These and other objects will be more readily understood in conjunction with the accompanying drawing in which

FIG. 1 is a side elevational view of an embodiment of the ball device showing the method of attachment of the cord to the ball.

FIG. 2 is a partial section of the ball showing the opening.

FIG. 3 is a partial section of the ball showing attachment of the cord with an inner knot.

FIG. 4 is another embodiment of the invention showing a relatively small core object enclosed within one end of a woven or braided cord and showing the ball in partial section around the core object.

The ball device 10 has a solid resilient ball 12 having an opening 14 extending inside the ball 12 almost to its center. A resilient cord 16 has its inner end 18 inserted into opening 14 and has its outer end 20 frayed.

The ball 12 and the cord 16 are permanently joined by a conventional vulcanization process in which the heat causes the cord to be integrally fused to the interior of the ball 12. An alternative embodiment of the invention is shown in FIG. 3, where the inner end of the cord 16 is formed into a knot 22 and then the ball 12 is formed around the knot 22 and vulcanized.

The temperature of the vulcanization should be at least 280°F.; the temperature may vary from 280° to 320° F.

Another embodiment of the invention is shown in FIG. 4, where the cord 16 is a woven or braided type cord with one end having a somewhat separated weave 24 formed to closely enclose an inner core object 26. The core object 26 may be made of any suitable material that will withstand the 300°F. heat of vulcanization, such as plastics, metal, or ceramic material. The object 26 may be of any shape--irregular, a polygon, a sphere, and the like.

The ratio in size of the core object 26 to the ball 12 preferably should be 1 to 5. The critical ratio of the size of the core object 26 to the ball 12 is between 1 to 4 and 1 to 6. A ratio smaller than 1 to 4 will adversely affect the resilience of the ball 12 and its operation as a toy device, while a ratio greater than 1 to 6 will adversely affect the capability of the core object 26 to act as an anchor for the cord 16 to maintain the connection of the cord 16 to the ball 12. The ratio of the cross-section or diameter 28 of cord 16 is critical between a ratio of 1 to 7 and 1 to 8 of the diameter of the ball 12. A ratio smaller than 1 to 7 will adversely affect the performance of the ball device 10 as a whirling toy device which can be released as a flying object. A ratio greater than 1 to 8 will subject the cord 16 to easier breakage as well being more liable to be pulled out from the center of the ball 12. Any suitable resilient material may be used for the ball 12 such as various plastics or rubbers, particularly sponge rubber. Any suitable resilient material may be used for the cord 16, including the woven or braided embodiment, such as plastics, including polyethylene, polypropylene, nylon, or cotton.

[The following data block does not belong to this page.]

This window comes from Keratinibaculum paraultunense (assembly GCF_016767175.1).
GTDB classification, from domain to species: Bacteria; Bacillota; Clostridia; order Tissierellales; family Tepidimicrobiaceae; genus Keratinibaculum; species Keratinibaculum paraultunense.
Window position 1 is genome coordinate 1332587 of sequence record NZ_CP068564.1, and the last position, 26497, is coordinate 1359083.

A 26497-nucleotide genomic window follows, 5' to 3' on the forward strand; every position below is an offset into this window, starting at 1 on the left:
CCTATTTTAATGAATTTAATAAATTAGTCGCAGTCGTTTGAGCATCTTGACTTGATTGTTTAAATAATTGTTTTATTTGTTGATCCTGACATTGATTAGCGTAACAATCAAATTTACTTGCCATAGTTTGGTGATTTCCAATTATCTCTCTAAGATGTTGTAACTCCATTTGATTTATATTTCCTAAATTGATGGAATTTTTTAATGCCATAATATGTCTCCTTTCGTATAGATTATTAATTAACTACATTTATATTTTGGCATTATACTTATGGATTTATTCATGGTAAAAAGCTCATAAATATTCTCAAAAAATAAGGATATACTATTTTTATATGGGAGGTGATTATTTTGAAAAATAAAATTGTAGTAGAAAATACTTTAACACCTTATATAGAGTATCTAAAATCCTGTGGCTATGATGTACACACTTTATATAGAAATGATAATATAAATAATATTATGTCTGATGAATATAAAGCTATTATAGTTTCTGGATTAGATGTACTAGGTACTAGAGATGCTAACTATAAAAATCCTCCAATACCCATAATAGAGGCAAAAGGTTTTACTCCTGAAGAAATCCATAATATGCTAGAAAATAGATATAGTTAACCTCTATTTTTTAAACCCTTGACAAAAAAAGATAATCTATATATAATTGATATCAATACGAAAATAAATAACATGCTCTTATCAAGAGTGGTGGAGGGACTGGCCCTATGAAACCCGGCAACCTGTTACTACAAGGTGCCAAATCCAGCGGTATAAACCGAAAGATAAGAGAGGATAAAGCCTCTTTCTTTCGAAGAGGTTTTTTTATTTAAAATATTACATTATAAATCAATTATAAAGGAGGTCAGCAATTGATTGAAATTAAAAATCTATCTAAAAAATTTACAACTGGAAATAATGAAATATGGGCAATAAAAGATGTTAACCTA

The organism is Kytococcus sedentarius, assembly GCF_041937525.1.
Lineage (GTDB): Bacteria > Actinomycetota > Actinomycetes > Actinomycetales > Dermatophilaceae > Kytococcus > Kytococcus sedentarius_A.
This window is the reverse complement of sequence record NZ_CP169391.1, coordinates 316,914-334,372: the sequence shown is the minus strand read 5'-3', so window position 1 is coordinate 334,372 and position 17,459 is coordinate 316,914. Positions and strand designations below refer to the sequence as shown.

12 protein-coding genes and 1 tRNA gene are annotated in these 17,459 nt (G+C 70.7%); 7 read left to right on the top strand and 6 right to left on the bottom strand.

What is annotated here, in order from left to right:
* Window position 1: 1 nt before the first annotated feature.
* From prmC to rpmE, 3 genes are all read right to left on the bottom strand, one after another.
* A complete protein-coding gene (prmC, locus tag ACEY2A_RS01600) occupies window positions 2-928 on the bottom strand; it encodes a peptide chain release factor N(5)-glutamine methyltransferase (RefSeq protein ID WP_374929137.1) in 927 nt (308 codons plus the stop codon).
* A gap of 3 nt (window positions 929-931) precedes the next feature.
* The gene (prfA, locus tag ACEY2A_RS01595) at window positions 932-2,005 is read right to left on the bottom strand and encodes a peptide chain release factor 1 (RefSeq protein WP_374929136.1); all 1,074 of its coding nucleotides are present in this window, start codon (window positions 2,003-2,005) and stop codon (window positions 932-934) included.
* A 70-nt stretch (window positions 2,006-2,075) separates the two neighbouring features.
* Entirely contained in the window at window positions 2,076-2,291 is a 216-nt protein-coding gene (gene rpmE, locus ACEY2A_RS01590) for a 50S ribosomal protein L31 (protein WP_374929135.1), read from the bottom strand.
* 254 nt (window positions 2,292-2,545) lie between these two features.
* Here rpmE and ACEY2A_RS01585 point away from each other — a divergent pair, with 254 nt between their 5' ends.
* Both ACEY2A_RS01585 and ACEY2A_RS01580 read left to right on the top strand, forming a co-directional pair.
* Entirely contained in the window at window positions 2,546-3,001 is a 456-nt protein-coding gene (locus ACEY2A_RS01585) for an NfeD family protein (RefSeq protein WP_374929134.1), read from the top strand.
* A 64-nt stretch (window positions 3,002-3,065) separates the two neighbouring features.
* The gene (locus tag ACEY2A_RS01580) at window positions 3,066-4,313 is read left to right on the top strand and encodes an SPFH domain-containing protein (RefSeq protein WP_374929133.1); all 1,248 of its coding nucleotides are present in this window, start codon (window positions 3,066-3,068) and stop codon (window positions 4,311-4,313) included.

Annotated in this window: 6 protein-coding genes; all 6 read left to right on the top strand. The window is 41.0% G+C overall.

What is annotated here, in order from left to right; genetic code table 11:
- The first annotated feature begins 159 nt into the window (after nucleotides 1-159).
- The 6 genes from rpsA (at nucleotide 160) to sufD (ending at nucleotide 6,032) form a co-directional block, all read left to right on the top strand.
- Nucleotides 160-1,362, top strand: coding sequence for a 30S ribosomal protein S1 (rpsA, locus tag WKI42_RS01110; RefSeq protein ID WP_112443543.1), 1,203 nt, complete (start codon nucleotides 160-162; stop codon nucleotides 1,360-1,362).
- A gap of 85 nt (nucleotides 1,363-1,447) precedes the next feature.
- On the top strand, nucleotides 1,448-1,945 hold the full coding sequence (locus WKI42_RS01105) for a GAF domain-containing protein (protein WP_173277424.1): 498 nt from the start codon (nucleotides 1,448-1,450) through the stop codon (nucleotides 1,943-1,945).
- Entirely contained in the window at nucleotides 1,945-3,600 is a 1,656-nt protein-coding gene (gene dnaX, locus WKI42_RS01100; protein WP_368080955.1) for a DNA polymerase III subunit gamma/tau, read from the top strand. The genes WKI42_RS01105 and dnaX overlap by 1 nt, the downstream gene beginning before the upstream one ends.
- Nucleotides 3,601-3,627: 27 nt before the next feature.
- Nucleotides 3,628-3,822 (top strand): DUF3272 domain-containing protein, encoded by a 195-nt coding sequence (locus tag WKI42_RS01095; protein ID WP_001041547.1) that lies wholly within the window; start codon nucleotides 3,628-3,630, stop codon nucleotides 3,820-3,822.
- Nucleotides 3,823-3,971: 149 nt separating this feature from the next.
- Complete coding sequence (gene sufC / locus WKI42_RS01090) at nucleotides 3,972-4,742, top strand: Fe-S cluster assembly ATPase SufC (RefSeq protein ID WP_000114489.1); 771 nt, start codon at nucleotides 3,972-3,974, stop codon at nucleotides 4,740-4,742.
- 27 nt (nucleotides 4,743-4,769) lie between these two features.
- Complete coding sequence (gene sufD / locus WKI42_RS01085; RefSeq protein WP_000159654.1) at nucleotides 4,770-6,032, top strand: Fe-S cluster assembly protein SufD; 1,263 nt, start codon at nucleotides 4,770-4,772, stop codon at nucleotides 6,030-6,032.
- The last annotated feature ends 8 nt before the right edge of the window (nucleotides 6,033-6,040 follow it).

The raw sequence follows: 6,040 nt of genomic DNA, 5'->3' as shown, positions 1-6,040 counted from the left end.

The ball device 10 may then be used as a toy by whirling it around with the cord 16 and letting it loose as desired, or bouncing it with or without the use of the cord 16, and in many other ways. Because of the integral joining of the ball 12 and the cord 16, the ball device 10 will withstand heavy and prolonged use by both children and adults.

Although I have described my invention in detail with reference to the accompanying drawing illustrating preferred embodiments of my invention, it is understood that numerous changes may be made in the details of construction and arrangement of parts without departing from the spirit and scope of the invention as hereinafter claimed.